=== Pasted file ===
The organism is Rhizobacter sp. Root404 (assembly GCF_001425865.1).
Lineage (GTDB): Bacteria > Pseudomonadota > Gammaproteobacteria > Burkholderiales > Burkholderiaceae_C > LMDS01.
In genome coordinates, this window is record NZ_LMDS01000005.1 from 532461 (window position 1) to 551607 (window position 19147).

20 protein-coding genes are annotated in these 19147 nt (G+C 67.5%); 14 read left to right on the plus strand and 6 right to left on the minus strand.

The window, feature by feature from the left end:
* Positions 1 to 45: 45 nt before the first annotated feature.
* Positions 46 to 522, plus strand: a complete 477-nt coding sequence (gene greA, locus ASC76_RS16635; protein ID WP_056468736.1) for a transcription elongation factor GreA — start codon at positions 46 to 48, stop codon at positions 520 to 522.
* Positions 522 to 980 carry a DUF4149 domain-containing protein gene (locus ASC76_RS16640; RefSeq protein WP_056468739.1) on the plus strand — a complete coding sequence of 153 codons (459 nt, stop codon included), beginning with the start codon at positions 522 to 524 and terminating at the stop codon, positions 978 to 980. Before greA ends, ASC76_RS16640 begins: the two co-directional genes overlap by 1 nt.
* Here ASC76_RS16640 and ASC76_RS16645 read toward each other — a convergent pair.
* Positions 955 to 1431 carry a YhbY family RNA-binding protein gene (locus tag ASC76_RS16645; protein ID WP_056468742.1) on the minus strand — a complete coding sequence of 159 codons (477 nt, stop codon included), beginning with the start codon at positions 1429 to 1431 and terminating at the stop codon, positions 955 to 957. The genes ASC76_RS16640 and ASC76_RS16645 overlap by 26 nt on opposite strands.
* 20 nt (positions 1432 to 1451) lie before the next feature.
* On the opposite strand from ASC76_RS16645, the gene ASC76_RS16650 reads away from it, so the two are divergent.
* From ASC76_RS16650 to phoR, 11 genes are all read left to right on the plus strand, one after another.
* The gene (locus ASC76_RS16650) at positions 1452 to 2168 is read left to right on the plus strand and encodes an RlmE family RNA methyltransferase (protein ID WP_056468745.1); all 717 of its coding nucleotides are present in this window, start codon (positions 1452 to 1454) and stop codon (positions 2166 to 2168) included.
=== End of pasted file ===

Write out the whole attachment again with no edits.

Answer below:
The organism is Rhizobacter sp. Root404 (assembly GCF_001425865.1).
Lineage (GTDB): Bacteria > Pseudomonadota > Gammaproteobacteria > Burkholderiales > Burkholderiaceae_C > LMDS01.
In genome coordinates, this window is record NZ_LMDS01000005.1 from 532461 (window position 1) to 551607 (window position 19147).

20 protein-coding genes are annotated in these 19147 nt (G+C 67.5%); 14 read left to right on the plus strand and 6 right to left on the minus strand.

The window, feature by feature from the left end:
* Positions 1 to 45: 45 nt before the first annotated feature.
* Positions 46 to 522, plus strand: a complete 477-nt coding sequence (gene greA, locus ASC76_RS16635; protein ID WP_056468736.1) for a transcription elongation factor GreA — start codon at positions 46 to 48, stop codon at positions 520 to 522.
* Positions 522 to 980 carry a DUF4149 domain-containing protein gene (locus ASC76_RS16640; RefSeq protein WP_056468739.1) on the plus strand — a complete coding sequence of 153 codons (459 nt, stop codon included), beginning with the start codon at positions 522 to 524 and terminating at the stop codon, positions 978 to 980. Before greA ends, ASC76_RS16640 begins: the two co-directional genes overlap by 1 nt.
* Here ASC76_RS16640 and ASC76_RS16645 read toward each other — a convergent pair.
* Positions 955 to 1431 carry a YhbY family RNA-binding protein gene (locus tag ASC76_RS16645; protein ID WP_056468742.1) on the minus strand — a complete coding sequence of 159 codons (477 nt, stop codon included), beginning with the start codon at positions 1429 to 1431 and terminating at the stop codon, positions 955 to 957. The genes ASC76_RS16640 and ASC76_RS16645 overlap by 26 nt on opposite strands.
* 20 nt (positions 1432 to 1451) lie before the next feature.
* On the opposite strand from ASC76_RS16645, the gene ASC76_RS16650 reads away from it, so the two are divergent.
* From ASC76_RS16650 to phoR, 11 genes are all read left to right on the plus strand, one after another.
* The gene (locus ASC76_RS16650) at positions 1452 to 2168 is read left to right on the plus strand and encodes an RlmE family RNA methyltransferase (protein ID WP_056468745.1); all 717 of its coding nucleotides are present in this window, start codon (positions 1452 to 1454) and stop codon (positions 2166 to 2168) included.